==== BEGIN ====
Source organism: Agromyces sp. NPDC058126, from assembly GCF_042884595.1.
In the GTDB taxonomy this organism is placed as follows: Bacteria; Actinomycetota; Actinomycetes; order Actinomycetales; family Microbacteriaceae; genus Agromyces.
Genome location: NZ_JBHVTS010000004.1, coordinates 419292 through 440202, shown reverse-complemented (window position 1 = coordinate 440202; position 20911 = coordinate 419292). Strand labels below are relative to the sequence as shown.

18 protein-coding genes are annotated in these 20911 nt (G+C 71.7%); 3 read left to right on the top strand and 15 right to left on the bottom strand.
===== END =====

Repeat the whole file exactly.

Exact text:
Source organism: Agromyces sp. NPDC058126, from assembly GCF_042884595.1.
In the GTDB taxonomy this organism is placed as follows: Bacteria; Actinomycetota; Actinomycetes; order Actinomycetales; family Microbacteriaceae; genus Agromyces.
Genome location: NZ_JBHVTS010000004.1, coordinates 419292 through 440202, shown reverse-complemented (window position 1 = coordinate 440202; position 20911 = coordinate 419292). Strand labels below are relative to the sequence as shown.

18 protein-coding genes are annotated in these 20911 nt (G+C 71.7%); 3 read left to right on the top strand and 15 right to left on the bottom strand.